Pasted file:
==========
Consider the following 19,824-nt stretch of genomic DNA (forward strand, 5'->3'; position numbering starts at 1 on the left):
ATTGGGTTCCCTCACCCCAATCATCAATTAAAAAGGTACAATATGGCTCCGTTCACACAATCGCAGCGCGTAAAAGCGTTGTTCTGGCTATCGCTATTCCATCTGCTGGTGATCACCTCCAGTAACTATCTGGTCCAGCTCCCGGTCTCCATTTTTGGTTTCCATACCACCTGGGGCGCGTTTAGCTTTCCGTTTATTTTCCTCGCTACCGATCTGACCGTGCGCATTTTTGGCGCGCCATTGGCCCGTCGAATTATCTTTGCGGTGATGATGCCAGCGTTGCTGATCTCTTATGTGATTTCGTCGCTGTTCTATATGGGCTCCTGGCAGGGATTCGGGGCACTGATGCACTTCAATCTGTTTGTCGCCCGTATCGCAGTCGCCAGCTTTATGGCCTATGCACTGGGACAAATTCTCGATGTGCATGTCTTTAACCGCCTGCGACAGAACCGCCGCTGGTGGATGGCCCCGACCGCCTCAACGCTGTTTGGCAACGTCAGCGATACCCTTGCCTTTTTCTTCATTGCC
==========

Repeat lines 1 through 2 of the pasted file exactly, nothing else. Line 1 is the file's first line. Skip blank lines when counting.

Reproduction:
Consider the following 19,824-nt stretch of genomic DNA (forward strand, 5'->3'; position numbering starts at 1 on the left):
ATTGGGTTCCCTCACCCCAATCATCAATTAAAAAGGTACAATATGGCTCCGTTCACACAATCGCAGCGCGTAAAAGCGTTGTTCTGGCTATCGCTATTCCATCTGCTGGTGATCACCTCCAGTAACTATCTGGTCCAGCTCCCGGTCTCCATTTTTGGTTTCCATACCACCTGGGGCGCGTTTAGCTTTCCGTTTATTTTCCTCGCTACCGATCTGACCGTGCGCATTTTTGGCGCGCCATTGGCCCGTCGAATTATCTTTGCGGTGATGATGCCAGCGTTGCTGATCTCTTATGTGATTTCGTCGCTGTTCTATATGGGCTCCTGGCAGGGATTCGGGGCACTGATGCACTTCAATCTGTTTGTCGCCCGTATCGCAGTCGCCAGCTTTATGGCCTATGCACTGGGACAAATTCTCGATGTGCATGTCTTTAACCGCCTGCGACAGAACCGCCGCTGGTGGATGGCCCCGACCGCCTCAACGCTGTTTGGCAACGTCAGCGATACCCTTGCCTTTTTCTTCATTGCC